President Barack Obama maintains Russian President Vladimir Putin’s military actions in Syria are the acts of a desperate man with an economy sinking under the weight of Western financial sanctions. These penalties have indeed done some damage. But far more important to Russia’s economy are lower oil prices and slumping demand in Asia — and Moscow thinks it has already left the worst behind.
Obama has labored to characterize Russia’s military campaign in support of beleaguered Syrian strongman Bashar al-Assad as a sign of Russian weakness, rather than an indication that America’s nearly five-year bid to oust Assad is failing. On Sunday, Obama mocked Russia’s strategic vision, telling CBS’s 60 Minutes that “running your economy into the ground and having to send troops in, in order to prop up your only ally,” hardly constitutes effective leadership. He went on to dismiss Russia’s growing role in the Syrian civil war as a lone-wolf campaign that has failed to garner international support.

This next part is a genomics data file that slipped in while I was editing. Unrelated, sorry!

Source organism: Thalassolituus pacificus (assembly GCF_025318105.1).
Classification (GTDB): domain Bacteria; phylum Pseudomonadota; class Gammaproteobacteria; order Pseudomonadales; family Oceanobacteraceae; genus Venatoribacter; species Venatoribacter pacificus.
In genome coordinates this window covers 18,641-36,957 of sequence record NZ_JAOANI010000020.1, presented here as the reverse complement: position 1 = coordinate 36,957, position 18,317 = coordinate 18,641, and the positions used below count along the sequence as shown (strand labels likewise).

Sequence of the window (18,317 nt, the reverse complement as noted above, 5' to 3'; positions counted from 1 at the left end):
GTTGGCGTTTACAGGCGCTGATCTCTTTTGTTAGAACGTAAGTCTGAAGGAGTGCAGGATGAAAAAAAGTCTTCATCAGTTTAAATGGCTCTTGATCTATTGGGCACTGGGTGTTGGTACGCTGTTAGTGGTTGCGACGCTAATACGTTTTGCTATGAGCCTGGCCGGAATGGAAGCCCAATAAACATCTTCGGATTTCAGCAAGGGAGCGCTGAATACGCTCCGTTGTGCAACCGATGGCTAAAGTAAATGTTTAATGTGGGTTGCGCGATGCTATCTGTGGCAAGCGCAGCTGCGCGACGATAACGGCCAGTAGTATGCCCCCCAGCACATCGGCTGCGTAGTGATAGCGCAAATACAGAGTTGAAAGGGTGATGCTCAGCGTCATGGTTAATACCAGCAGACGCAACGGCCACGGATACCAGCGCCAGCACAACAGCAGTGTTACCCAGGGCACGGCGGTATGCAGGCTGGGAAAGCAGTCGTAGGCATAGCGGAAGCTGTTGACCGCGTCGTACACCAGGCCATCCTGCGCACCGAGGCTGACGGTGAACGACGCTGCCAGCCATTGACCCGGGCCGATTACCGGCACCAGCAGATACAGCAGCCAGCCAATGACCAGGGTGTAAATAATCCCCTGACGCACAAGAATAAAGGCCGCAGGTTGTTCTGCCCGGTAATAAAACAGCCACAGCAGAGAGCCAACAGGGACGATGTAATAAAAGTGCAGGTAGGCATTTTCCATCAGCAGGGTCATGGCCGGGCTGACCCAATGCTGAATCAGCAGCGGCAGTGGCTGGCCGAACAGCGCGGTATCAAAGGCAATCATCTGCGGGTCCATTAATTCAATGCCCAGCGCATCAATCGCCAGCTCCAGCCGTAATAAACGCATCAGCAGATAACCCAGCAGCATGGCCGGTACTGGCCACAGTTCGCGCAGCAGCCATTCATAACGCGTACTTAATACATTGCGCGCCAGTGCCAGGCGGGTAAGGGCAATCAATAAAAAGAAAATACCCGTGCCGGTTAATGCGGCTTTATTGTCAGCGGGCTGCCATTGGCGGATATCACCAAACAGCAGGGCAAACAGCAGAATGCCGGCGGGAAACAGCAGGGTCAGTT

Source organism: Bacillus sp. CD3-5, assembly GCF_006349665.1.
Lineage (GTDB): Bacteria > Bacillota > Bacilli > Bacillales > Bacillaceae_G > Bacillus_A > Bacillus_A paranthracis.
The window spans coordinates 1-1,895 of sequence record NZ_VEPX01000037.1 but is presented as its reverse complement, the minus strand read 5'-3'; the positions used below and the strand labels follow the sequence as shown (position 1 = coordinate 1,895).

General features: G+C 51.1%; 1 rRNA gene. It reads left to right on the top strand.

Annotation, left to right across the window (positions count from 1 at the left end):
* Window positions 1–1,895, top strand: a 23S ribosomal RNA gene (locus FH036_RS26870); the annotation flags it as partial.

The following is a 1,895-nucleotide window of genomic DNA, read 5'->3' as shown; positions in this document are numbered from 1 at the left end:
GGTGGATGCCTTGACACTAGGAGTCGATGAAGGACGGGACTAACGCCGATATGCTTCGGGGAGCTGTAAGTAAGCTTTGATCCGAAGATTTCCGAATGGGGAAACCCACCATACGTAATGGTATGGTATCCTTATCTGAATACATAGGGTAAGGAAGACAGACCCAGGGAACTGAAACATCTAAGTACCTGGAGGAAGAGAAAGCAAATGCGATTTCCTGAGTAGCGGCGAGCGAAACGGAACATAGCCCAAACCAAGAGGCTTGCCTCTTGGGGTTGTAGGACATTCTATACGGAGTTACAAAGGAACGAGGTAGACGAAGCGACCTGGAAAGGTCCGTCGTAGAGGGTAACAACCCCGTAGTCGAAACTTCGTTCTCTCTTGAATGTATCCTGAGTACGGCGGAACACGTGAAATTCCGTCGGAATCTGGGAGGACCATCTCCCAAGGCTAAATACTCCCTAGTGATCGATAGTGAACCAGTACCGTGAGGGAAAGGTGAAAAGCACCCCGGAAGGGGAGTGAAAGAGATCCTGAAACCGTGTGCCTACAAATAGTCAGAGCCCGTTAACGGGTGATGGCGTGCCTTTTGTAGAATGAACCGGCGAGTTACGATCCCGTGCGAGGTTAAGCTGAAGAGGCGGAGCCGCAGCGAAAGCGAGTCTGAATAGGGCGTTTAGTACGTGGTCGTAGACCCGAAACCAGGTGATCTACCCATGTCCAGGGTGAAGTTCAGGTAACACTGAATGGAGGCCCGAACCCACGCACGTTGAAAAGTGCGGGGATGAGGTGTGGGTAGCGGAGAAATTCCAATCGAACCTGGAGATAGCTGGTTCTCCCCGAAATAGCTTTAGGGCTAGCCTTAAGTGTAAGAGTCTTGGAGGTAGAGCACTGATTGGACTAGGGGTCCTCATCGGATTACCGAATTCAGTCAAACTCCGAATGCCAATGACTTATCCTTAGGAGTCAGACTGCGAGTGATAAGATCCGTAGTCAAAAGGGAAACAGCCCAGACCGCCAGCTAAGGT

Not surprisingly, Russians see it differently. Putin told an investment conference Tuesday that the country’s economic crisis may have already peaked. Finance Minister Anton Siluanov said in an interview Monday that Russia is “turning the corner,” thanks in large part to the economic stabilization policies Moscow has put in place. He said the Russian economy would start growing again next year. By contrast, the World Bank expects Russia’s economy to continue shrinking next year, before growth resumes in 2017.
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